The important of this research is to develop an effective method for vortex suppression. The method will be able to suppress the vortex shedding more effectively compare to the other methods. Besides, this method will reduce the drag force and lift force generated by the vortex shedding. The forces are the main contribution to the material fracture. 1.5. Scope of Study

The scopes of study of this research are listed as follows:
i. Investigate and understand the basic principles of VIM and VIV on circular cylinder ii. Analyses VIM using CFD simulation
iii. Develop an effective vortex suppression method
1.6. Research Flow Chart
1.7. Research Gantt Chart
LITERATURE REVIEW (1st Draft)
2.1. Introduction

Vortex-induced motion (VIM) or vortex-induced vibration (VIV) is a phenomenon happens when fluid flow across a cylindrical body. When a fluid flow across a cylindrical body, an unsteady flow with oscillating motion formed behind the body is called shedding frequency. This shedding frequency will associated with formation of vortices. When the vortices are not formed symmetrically around the body, a time varying non-uniform pressure distribution will generate, resulting lift force acting on each side of body. As the time varying lift force continues acting on the body, the body will vibrate in inline and transverse to the flow. When the shedding frequency is close or equal to the Eigen frequency of the body, resonance occur and the vibration amplitude of the body is maximized. This phenomenon is called lock-in and fatigue tends to happen.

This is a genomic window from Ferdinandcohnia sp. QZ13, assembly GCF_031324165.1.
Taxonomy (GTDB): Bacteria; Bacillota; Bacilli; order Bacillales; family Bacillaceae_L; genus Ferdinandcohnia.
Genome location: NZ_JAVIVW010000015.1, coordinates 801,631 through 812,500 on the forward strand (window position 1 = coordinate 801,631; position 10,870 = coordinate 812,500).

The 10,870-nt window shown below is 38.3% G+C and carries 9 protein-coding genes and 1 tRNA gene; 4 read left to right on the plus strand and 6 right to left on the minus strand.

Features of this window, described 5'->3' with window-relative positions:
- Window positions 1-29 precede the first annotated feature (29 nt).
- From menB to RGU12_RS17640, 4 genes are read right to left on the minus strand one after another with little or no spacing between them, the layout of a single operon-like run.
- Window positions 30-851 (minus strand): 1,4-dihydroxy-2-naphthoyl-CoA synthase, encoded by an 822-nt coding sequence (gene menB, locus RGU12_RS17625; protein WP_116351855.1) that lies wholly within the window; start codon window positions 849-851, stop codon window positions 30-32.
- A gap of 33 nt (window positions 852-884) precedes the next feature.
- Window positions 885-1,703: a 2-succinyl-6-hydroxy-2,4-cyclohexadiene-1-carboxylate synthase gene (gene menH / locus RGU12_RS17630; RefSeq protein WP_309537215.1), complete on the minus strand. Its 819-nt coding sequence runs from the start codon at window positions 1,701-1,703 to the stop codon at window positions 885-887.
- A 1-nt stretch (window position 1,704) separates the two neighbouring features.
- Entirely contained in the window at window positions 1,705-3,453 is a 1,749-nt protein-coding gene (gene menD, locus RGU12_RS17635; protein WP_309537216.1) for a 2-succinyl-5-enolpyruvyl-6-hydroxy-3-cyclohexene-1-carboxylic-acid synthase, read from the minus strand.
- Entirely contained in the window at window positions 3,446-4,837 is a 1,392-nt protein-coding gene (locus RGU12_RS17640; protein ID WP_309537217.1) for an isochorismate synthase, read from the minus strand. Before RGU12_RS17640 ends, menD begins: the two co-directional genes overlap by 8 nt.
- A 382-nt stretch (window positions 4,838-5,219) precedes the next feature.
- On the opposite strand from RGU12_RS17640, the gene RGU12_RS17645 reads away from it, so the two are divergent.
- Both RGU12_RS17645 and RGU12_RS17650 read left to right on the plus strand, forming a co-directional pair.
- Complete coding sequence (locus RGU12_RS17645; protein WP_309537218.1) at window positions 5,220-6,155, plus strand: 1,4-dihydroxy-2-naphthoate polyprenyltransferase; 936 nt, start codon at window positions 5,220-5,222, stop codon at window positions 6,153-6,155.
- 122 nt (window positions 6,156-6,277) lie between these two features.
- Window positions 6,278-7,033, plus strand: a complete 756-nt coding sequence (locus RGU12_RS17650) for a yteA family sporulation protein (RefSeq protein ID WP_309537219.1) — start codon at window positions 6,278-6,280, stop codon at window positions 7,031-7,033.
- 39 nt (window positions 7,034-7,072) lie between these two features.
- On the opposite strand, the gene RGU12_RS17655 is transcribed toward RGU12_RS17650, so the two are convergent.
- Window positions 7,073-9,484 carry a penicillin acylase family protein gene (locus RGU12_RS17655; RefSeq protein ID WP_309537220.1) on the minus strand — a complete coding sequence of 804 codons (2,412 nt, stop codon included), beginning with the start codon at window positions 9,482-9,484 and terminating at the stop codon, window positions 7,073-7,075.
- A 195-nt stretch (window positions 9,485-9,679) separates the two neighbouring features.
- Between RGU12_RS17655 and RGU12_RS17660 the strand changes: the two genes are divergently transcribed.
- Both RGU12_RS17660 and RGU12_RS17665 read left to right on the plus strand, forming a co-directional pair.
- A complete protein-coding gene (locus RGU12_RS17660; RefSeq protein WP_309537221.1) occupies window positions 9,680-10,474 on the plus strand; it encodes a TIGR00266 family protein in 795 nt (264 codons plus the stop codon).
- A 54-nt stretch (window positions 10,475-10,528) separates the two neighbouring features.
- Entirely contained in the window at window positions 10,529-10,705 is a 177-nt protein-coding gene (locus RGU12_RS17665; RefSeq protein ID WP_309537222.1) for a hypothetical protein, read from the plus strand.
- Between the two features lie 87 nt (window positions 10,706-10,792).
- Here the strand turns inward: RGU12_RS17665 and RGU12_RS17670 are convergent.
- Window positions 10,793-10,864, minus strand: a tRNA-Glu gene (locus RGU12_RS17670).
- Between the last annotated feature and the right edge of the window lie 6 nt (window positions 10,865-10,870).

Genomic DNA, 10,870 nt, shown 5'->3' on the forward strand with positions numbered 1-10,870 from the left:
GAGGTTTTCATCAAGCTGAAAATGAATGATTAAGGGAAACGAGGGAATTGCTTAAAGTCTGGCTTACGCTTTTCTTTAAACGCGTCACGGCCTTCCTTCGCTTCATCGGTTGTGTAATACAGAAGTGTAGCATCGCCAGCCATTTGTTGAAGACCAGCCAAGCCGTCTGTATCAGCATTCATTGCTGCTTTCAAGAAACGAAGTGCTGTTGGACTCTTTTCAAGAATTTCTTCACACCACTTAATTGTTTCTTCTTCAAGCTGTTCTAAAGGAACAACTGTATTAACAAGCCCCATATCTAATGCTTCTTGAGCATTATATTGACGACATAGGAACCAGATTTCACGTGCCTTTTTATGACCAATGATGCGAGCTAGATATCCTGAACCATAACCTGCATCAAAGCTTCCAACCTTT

2.2. Vortices Shedding Formation

As the fluid approaches the front side of the tube, the fluid pressure rises from the free stream value to the stagnation point value. The high pressure forces the fluid to move along the tube surface and boundary layers develop on both sides. The pressure force is counteracted by viscous forces and the fluid cannot follow the tube surface to the rear side but separates from both sides of the tube and form two shear layers. The innermost part of the shear layers are in contact with the tube surface and moves slower than the outermost part. As a result, the shear layers roll up.[1] A vortex is in the process of formation near the top of the cylinder surface. Below and to the right of the first vortex is another vortex which was formed and shed a short period before. Thus, the flow process in the wake of a cylinder or tube involves the formation and shedding of vortices alternately from one side and then the other. This phenomenon is of major importance in engineering design because the alternate formation and shedding of vortices also creates alternating forces, which occur more frequently as the velocity of the flow increases.[2]